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Russia, Georgia Argue Over Damaged Gas Pipeline


MOSCOW (Reuters) -- Russia and Georgia have blamed each other for delaying repairs to a pipeline that pumps gas to the Georgian rebel region of South Ossetia, focus of a war between the two countries in August.

Winter temperatures drop to below freezing in Tskhinvali, the region's war-wrecked main city, and Russian Foreign Minister Sergei Lavrov accused ex-Soviet Georgia of dodging its responsibility to restore the town's gas supplies.

"According to our estimates, Georgia could repair the problem very quickly," he told the Russian upper house of parliament.

At talks between Georgian and Russian officials on December 18 in Geneva, an EU moderator said that more needed to be done to improve the lot of people in the conflict zone and specifically that gas supplies needed to be restored in the region.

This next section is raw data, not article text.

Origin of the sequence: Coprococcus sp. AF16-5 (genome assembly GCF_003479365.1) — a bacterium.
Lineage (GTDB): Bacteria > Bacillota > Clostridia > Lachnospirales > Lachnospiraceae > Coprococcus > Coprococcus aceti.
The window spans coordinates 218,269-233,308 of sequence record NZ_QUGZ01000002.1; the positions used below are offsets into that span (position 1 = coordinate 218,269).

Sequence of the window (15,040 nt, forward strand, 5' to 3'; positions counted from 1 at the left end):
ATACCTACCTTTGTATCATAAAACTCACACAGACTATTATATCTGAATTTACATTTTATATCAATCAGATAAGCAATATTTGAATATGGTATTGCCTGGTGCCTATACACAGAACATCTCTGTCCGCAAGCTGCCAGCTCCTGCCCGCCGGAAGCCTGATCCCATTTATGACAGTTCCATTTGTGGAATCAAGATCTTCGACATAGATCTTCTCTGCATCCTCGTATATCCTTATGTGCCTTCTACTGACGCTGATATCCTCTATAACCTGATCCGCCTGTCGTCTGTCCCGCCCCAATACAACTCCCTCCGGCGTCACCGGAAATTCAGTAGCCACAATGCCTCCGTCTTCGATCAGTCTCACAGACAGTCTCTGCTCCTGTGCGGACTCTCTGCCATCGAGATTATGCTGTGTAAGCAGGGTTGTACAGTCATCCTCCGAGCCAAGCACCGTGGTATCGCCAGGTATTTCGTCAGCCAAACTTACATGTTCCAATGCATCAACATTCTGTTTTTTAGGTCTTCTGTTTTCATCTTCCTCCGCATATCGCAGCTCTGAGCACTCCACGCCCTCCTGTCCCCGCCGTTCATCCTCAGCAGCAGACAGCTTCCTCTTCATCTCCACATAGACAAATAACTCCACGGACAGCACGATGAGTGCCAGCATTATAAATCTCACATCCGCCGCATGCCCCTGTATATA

After Lavrov's statement, a Georgian minister told Reuters the damaged pipeline was located in a village occupied by Russian soldiers.

"If they allow us to enter, we are ready to repair it. But first they must remove their troops. Only then are we ready to consider resuming gas supplies to South Ossetia," Georgian Energy Minister Aleko Khetaguri said.

Russia sent its forces into South Ossetia in August to support the rebels after Georgian forces tried to recapture the breakaway region after months of tension.

After the Russian military pushed Georgian troops out of South Ossetia it drove into Georgia, capturing key road junctions and destroying military equipment before pulling back to within South Ossetia.

Russian gas giant Gazprom said last month that it was considering building a pipeline directly from Russia to South Ossetia.
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